We believe the time is right to boost your investments in HR analytics. And once your HR analytics efforts have matured, we look forward to the next transformative step for organizations. That, we think, will take place when organizations can bring together findings from HR analytics with those from customer analytics. Then companies can more fully understand the relationships between their two key sets of human assets: employees and customers.
ABOUT THE AUTHORS
Bart Baesens is a professor at KU Leuven in Leuven, Belgium, and a lecturer at the University of Southampton School of Management in Southampton, U.K.; he is also the author of the book Analytics in a Big Data World: The Essential Guide to Data Science and its Applications (John Wiley & Sons, 2014). Sophie De Winne is an associate professor at KU Leuven. Luc Sels is a professor and dean of the faculty of economics and business at KU Leuven.
现代和合规背景调查的领先提供商Checkr今天宣布了一项新技术，该技术可持续更新可能影响共乘驾驶员驾驶资格的犯罪记录。Checker Continuous Check由Uber设计，动态识别可能不合格的记录，以帮助确保驾驶员继续满足优步的安全标准。
Checkr首席执行官Daniel Yanisse表示： “ 凭借当今的按需劳动力，我们需要超越静态背景报告，进行动态筛选。通过持续检查，Checkr为共乘产业创造了新的安全标准将提供关于某人背景变化的重要见解，这可能会影响他们的工作资格。“
“ 安全对优步至关重要，我们希望确保驾驶员持续不断地达到我们的标准，”优步安全与保险副总裁Gus Fuldner说。“ 这种新的连续检查技术将加强我们的筛选过程并提高安全性。”
Checkr Creates Dynamic Monitoring Tool to Elevate Safety in Ridesharing
Checkr, the leading provider of modern and compliant background checks, today announced new technology that provides continuous updates about criminal records that may affect ridesharing drivers’ eligibility to drive. Checkr Continuous Check, which was designed with Uber, dynamically identifies potentially disqualifying records to help ensure drivers continue to meet Uber’s safety standards.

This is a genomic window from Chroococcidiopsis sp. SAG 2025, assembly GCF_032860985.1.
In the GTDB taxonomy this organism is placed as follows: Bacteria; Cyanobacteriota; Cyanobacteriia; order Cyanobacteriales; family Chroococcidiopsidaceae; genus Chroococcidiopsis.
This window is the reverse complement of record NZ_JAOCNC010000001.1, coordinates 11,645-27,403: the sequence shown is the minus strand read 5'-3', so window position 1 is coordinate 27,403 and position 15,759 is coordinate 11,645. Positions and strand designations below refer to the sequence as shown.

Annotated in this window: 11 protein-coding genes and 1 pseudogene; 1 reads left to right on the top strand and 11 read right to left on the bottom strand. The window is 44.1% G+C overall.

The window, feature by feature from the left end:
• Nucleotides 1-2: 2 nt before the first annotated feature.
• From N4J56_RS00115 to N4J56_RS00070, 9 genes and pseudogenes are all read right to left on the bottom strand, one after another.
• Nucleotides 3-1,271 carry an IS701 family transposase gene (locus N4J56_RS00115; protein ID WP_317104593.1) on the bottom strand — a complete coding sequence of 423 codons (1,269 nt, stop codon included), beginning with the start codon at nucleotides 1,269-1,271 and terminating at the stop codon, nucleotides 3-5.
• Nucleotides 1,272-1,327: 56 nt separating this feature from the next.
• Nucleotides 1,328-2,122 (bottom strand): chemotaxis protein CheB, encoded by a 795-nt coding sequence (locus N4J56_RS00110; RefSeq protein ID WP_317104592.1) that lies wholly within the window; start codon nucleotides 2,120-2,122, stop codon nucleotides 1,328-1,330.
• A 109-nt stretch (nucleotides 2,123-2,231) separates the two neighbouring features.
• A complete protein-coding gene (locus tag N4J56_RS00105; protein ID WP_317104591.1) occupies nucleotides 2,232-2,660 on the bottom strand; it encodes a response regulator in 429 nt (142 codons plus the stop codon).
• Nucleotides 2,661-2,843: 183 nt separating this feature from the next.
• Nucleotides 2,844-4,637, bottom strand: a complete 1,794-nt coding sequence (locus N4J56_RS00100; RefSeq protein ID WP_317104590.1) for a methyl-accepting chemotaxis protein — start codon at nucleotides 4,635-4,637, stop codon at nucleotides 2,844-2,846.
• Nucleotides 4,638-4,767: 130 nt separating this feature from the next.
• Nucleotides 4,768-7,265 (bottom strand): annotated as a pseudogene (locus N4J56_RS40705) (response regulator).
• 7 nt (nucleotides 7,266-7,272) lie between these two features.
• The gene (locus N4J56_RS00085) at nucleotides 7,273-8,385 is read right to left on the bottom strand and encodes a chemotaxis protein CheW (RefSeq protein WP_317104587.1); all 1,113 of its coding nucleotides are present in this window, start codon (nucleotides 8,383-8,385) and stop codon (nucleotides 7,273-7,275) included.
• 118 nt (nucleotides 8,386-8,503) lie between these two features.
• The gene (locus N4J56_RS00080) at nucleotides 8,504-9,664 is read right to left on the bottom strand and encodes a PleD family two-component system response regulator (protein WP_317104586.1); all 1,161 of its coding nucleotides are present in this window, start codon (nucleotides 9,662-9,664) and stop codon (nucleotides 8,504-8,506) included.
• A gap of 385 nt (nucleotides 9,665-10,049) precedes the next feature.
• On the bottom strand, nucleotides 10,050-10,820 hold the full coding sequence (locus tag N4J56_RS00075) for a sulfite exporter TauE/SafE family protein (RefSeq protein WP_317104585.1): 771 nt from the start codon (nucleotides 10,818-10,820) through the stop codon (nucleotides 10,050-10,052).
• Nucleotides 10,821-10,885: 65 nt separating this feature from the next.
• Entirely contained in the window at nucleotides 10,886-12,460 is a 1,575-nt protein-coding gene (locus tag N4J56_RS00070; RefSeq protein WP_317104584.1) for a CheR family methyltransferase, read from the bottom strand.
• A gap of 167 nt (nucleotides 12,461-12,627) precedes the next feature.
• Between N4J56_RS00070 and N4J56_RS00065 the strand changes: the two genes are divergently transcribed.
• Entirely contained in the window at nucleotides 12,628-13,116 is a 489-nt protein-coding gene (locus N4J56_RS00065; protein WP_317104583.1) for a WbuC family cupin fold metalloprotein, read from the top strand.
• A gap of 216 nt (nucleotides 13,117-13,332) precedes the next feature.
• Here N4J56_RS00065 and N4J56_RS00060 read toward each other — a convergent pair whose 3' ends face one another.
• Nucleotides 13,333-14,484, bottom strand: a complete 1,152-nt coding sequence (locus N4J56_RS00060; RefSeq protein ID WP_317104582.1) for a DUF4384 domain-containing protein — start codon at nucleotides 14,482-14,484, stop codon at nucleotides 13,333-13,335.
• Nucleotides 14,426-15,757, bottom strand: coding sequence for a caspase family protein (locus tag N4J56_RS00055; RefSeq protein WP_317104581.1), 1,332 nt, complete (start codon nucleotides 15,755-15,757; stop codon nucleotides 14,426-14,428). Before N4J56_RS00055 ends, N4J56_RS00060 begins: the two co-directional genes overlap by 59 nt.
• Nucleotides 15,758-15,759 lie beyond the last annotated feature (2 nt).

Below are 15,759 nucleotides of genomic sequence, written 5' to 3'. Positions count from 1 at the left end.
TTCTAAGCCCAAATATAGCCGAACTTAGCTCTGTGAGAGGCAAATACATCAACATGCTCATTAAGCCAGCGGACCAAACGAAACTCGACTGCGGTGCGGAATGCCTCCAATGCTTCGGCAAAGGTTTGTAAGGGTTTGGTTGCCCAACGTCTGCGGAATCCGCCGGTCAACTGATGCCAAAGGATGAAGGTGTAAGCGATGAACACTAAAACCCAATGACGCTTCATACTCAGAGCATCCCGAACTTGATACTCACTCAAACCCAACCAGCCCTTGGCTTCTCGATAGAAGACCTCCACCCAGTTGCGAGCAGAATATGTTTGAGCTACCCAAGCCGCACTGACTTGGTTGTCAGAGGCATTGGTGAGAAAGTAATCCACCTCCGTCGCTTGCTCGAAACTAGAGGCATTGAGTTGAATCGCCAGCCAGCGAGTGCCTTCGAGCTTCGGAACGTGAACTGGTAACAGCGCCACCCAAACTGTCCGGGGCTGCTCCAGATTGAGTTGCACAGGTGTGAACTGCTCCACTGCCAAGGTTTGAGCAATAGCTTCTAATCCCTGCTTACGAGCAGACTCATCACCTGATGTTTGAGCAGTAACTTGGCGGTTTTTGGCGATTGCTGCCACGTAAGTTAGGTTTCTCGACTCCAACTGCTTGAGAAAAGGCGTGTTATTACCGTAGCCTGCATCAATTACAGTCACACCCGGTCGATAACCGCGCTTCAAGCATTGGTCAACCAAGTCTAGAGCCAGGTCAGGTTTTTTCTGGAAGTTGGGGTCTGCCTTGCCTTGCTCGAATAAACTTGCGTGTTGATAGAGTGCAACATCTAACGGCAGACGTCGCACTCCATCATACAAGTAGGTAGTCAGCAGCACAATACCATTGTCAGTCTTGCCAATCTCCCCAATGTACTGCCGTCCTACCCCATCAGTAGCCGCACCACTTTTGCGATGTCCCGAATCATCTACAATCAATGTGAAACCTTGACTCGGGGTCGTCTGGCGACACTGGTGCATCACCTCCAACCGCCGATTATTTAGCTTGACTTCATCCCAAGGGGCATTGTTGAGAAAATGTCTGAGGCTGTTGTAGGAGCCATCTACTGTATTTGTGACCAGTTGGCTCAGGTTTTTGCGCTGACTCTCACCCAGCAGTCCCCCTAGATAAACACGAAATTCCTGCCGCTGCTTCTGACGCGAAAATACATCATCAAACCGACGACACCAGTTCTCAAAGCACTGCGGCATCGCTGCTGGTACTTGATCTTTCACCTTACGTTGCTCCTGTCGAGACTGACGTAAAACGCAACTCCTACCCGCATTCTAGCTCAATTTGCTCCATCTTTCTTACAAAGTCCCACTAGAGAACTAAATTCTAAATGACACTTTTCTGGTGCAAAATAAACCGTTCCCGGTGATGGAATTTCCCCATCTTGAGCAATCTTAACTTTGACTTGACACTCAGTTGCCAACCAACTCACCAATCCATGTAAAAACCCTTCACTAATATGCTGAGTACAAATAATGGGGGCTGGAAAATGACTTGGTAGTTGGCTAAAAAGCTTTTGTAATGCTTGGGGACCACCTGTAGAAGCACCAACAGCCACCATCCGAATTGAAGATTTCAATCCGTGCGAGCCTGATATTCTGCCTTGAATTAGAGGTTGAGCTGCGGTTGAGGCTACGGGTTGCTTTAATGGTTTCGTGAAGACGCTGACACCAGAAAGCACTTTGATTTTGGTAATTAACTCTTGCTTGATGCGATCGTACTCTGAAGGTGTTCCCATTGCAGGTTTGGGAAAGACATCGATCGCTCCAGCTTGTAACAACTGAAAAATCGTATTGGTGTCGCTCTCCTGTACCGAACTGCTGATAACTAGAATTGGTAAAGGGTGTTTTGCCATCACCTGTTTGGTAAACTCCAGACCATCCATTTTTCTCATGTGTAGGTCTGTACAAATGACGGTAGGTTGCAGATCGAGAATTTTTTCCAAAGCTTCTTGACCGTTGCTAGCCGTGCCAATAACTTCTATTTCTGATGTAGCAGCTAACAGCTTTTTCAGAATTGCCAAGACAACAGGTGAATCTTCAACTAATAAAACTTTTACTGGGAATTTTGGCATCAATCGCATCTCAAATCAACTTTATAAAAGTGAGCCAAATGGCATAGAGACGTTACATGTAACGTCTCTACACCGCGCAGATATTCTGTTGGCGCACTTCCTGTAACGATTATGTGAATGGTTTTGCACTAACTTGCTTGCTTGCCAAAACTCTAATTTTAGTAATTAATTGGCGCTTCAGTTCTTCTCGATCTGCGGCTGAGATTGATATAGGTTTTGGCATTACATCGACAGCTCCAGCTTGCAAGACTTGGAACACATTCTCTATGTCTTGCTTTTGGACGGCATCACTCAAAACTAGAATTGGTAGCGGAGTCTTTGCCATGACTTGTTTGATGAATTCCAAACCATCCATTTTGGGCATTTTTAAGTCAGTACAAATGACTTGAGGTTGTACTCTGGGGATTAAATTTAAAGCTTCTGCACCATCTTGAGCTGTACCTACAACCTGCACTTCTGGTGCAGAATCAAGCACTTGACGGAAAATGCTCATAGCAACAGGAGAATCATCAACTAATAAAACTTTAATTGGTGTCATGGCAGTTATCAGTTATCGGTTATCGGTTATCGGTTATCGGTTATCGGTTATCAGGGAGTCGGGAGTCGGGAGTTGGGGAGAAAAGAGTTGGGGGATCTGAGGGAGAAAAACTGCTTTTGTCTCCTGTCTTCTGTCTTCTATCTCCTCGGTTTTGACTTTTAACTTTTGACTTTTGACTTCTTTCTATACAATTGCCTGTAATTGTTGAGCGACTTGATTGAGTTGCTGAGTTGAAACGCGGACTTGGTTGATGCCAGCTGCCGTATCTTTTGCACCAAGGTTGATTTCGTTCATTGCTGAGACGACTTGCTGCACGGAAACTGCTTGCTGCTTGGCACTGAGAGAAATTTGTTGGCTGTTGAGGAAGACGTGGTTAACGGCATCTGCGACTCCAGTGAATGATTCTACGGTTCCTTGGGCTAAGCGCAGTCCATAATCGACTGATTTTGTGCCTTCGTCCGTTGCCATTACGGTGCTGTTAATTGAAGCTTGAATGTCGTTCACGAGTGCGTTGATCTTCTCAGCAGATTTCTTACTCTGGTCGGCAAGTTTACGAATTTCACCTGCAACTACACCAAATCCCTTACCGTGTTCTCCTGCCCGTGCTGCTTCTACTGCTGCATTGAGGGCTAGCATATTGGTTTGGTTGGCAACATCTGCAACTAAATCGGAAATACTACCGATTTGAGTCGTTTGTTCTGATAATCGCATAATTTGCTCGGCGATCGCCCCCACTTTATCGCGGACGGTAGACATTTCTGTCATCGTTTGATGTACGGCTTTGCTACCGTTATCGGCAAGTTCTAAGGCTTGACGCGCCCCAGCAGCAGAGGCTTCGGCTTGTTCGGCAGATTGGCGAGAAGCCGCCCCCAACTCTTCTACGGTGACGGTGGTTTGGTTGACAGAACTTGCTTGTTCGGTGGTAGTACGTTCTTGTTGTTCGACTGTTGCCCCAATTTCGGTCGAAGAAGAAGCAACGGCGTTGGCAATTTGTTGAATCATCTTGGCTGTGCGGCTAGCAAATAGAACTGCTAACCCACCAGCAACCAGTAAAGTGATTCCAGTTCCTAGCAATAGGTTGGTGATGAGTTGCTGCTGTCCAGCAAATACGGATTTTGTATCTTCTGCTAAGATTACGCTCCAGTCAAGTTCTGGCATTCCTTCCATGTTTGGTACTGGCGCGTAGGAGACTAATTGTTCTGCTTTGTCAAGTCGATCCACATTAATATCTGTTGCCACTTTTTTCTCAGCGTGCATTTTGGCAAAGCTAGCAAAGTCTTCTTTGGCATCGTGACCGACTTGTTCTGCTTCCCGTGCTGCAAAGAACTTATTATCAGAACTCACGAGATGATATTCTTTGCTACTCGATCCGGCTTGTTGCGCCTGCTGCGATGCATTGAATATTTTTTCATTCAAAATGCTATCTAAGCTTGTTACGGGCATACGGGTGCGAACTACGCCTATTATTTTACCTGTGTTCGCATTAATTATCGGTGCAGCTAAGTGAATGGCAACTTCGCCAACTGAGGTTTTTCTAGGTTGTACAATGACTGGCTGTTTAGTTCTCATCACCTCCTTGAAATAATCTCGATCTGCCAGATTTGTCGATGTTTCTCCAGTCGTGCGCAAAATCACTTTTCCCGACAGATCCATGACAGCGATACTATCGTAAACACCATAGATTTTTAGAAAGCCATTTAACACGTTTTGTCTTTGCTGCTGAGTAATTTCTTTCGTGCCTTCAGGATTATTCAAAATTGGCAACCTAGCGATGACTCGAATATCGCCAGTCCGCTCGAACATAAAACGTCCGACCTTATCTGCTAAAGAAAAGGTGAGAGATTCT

“With today's on-demand workforce, there's a need to move beyond static background reports to dynamic screenings," said Daniel Yanisse, CEO of Checkr. "Through Continuous Check, Checkr is creating a new standard of safety for the ridesharing industry and beyond that will provide critical insight into changes in someone's background that may affect their eligibility to work."
Uber is the first company to adopt the technology. Using data sources that cover most new criminal offenses, Continuous Check provides notifications to Uber when a driver is involved in criminal activity. Uber can then investigate any potentially disqualifying information, such as a new and pending charge for a DUI, to determine whether the driver is still eligible to drive with Uber. This new technology allows Uber to continuously enforce its safety standards between annual reruns of background checks.
“Safety is essential to Uber and we want to ensure drivers continue to meet our standards on an ongoing basis,” said Gus Fuldner, Vice President of Safety and Insurance at Uber. “This new continuous checking technology will strengthen our screening process and improve safety.”
Designed initially to meet the stringent requirements of the ridesharing industry, Continuous Check will be available to all Checkr customers in Fall 2018.
Checkr’s mission is to build a fairer future by improving understanding of the past. Our platform makes it easy for thousands of customers to hire millions of people every year at the speed of the gig economy. Using Checkr’s advanced background check technology, companies of all sizes can better understand the dynamics of the changing workforce, bring transparency and fairness to their hiring, and ultimately build a better future for workers. For more information please visit: www.checkr.com.
10 Trends in Workforce Analytics （英文）
Workforce analytics is developing and maturing. These are the 10 major trends for the near future.
1. From one time to real-time
Many workforce analytics efforts start as a consultancy project. A question is formulated (“How do our employees experience their journey?”), many people are interviewed, data is gathered, and with the help of the external consultants a nice report is written and many follow up projects to redesign the employee journey are defined.